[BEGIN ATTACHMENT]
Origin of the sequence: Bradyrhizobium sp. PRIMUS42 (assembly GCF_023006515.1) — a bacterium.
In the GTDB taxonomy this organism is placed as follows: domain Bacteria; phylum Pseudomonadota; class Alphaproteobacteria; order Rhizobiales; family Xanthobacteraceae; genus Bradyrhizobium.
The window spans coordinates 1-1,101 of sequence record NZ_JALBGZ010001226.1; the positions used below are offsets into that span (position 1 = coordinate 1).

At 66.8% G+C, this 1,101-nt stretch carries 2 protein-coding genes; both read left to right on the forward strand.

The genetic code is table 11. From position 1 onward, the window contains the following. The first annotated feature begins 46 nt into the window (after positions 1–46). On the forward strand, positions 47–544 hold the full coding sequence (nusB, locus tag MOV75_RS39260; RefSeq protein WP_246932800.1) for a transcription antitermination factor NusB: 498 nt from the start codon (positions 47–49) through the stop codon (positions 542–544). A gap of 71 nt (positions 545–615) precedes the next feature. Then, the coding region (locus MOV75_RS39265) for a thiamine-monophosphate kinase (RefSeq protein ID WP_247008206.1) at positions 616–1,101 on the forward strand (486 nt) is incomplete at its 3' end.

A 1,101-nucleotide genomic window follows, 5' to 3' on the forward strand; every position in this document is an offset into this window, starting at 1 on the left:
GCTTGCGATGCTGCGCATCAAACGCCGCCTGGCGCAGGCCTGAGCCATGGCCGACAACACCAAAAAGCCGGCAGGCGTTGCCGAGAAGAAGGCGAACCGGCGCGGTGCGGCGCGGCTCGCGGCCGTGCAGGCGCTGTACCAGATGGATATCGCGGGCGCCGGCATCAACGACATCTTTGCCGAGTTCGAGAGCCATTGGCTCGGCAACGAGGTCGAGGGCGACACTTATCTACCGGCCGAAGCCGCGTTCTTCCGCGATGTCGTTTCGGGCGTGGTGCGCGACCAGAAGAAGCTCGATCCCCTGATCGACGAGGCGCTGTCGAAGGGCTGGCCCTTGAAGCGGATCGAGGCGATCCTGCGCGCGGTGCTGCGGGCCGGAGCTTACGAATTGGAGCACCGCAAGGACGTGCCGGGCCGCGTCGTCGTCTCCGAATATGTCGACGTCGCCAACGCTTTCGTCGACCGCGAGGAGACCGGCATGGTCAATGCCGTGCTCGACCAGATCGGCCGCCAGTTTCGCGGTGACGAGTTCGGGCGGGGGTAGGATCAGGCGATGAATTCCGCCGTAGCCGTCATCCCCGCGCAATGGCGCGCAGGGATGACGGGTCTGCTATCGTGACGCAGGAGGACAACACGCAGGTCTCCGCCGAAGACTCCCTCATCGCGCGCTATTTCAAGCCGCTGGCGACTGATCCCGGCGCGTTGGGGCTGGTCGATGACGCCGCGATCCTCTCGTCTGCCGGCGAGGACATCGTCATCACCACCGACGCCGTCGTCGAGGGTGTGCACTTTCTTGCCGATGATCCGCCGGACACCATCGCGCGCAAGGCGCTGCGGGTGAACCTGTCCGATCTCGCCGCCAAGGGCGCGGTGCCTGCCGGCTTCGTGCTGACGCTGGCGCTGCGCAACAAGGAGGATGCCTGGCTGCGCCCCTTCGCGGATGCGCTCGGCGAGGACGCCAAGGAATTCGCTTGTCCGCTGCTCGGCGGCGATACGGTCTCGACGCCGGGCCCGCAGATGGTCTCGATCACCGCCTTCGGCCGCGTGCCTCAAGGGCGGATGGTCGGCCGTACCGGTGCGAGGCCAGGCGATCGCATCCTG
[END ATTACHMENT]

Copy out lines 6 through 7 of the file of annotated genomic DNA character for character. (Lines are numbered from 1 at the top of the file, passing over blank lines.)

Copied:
A 1,101-nucleotide genomic window follows, 5' to 3' on the forward strand; every position in this document is an offset into this window, starting at 1 on the left:
GCTTGCGATGCTGCGCATCAAACGCCGCCTGGCGCAGGCCTGAGCCATGGCCGACAACACCAAAAAGCCGGCAGGCGTTGCCGAGAAGAAGGCGAACCGGCGCGGTGCGGCGCGGCTCGCGGCCGTGCAGGCGCTGTACCAGATGGATATCGCGGGCGCCGGCATCAACGACATCTTTGCCGAGTTCGAGAGCCATTGGCTCGGCAACGAGGTCGAGGGCGACACTTATCTACCGGCCGAAGCCGCGTTCTTCCGCGATGTCGTTTCGGGCGTGGTGCGCGACCAGAAGAAGCTCGATCCCCTGATCGACGAGGCGCTGTCGAAGGGCTGGCCCTTGAAGCGGATCGAGGCGATCCTGCGCGCGGTGCTGCGGGCCGGAGCTTACGAATTGGAGCACCGCAAGGACGTGCCGGGCCGCGTCGTCGTCTCCGAATATGTCGACGTCGCCAACGCTTTCGTCGACCGCGAGGAGACCGGCATGGTCAATGCCGTGCTCGACCAGATCGGCCGCCAGTTTCGCGGTGACGAGTTCGGGCGGGGGTAGGATCAGGCGATGAATTCCGCCGTAGCCGTCATCCCCGCGCAATGGCGCGCAGGGATGACGGGTCTGCTATCGTGACGCAGGAGGACAACACGCAGGTCTCCGCCGAAGACTCCCTCATCGCGCGCTATTTCAAGCCGCTGGCGACTGATCCCGGCGCGTTGGGGCTGGTCGATGACGCCGCGATCCTCTCGTCTGCCGGCGAGGACATCGTCATCACCACCGACGCCGTCGTCGAGGGTGTGCACTTTCTTGCCGATGATCCGCCGGACACCATCGCGCGCAAGGCGCTGCGGGTGAACCTGTCCGATCTCGCCGCCAAGGGCGCGGTGCCTGCCGGCTTCGTGCTGACGCTGGCGCTGCGCAACAAGGAGGATGCCTGGCTGCGCCCCTTCGCGGATGCGCTCGGCGAGGACGCCAAGGAATTCGCTTGTCCGCTGCTCGGCGGCGATACGGTCTCGACGCCGGGCCCGCAGATGGTCTCGATCACCGCCTTCGGCCGCGTGCCTCAAGGGCGGATGGTCGGCCGTACCGGTGCGAGGCCAGGCGATCGCATCCTG